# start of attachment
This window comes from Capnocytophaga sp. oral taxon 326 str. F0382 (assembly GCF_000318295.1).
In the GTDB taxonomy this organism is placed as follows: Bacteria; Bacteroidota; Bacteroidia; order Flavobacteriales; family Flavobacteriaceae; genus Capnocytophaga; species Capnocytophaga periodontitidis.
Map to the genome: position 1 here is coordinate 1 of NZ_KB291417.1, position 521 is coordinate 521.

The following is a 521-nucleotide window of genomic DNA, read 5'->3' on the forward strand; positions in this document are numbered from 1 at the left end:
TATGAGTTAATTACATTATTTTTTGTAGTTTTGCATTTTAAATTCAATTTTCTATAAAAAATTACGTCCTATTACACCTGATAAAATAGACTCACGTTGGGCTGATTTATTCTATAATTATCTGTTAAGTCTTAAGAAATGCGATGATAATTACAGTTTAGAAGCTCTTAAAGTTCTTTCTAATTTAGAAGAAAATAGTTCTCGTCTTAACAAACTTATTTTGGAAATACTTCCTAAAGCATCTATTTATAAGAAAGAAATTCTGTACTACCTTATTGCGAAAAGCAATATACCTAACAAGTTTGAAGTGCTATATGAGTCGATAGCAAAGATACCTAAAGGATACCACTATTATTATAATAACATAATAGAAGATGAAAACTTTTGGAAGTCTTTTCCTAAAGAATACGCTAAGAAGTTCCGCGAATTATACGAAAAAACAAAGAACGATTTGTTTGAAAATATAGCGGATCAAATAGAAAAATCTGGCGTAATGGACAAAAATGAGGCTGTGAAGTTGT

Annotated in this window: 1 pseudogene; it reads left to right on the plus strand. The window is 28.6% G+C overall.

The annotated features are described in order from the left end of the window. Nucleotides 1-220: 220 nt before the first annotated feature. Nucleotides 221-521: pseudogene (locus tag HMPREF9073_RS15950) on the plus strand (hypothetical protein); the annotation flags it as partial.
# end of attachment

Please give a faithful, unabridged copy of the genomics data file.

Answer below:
This window comes from Capnocytophaga sp. oral taxon 326 str. F0382 (assembly GCF_000318295.1).
In the GTDB taxonomy this organism is placed as follows: Bacteria; Bacteroidota; Bacteroidia; order Flavobacteriales; family Flavobacteriaceae; genus Capnocytophaga; species Capnocytophaga periodontitidis.
Map to the genome: position 1 here is coordinate 1 of NZ_KB291417.1, position 521 is coordinate 521.

The following is a 521-nucleotide window of genomic DNA, read 5'->3' on the forward strand; positions in this document are numbered from 1 at the left end:
TATGAGTTAATTACATTATTTTTTGTAGTTTTGCATTTTAAATTCAATTTTCTATAAAAAATTACGTCCTATTACACCTGATAAAATAGACTCACGTTGGGCTGATTTATTCTATAATTATCTGTTAAGTCTTAAGAAATGCGATGATAATTACAGTTTAGAAGCTCTTAAAGTTCTTTCTAATTTAGAAGAAAATAGTTCTCGTCTTAACAAACTTATTTTGGAAATACTTCCTAAAGCATCTATTTATAAGAAAGAAATTCTGTACTACCTTATTGCGAAAAGCAATATACCTAACAAGTTTGAAGTGCTATATGAGTCGATAGCAAAGATACCTAAAGGATACCACTATTATTATAATAACATAATAGAAGATGAAAACTTTTGGAAGTCTTTTCCTAAAGAATACGCTAAGAAGTTCCGCGAATTATACGAAAAAACAAAGAACGATTTGTTTGAAAATATAGCGGATCAAATAGAAAAATCTGGCGTAATGGACAAAAATGAGGCTGTGAAGTTGT

Annotated in this window: 1 pseudogene; it reads left to right on the plus strand. The window is 28.6% G+C overall.

The annotated features are described in order from the left end of the window. Nucleotides 1-220: 220 nt before the first annotated feature. Nucleotides 221-521: pseudogene (locus tag HMPREF9073_RS15950) on the plus strand (hypothetical protein); the annotation flags it as partial.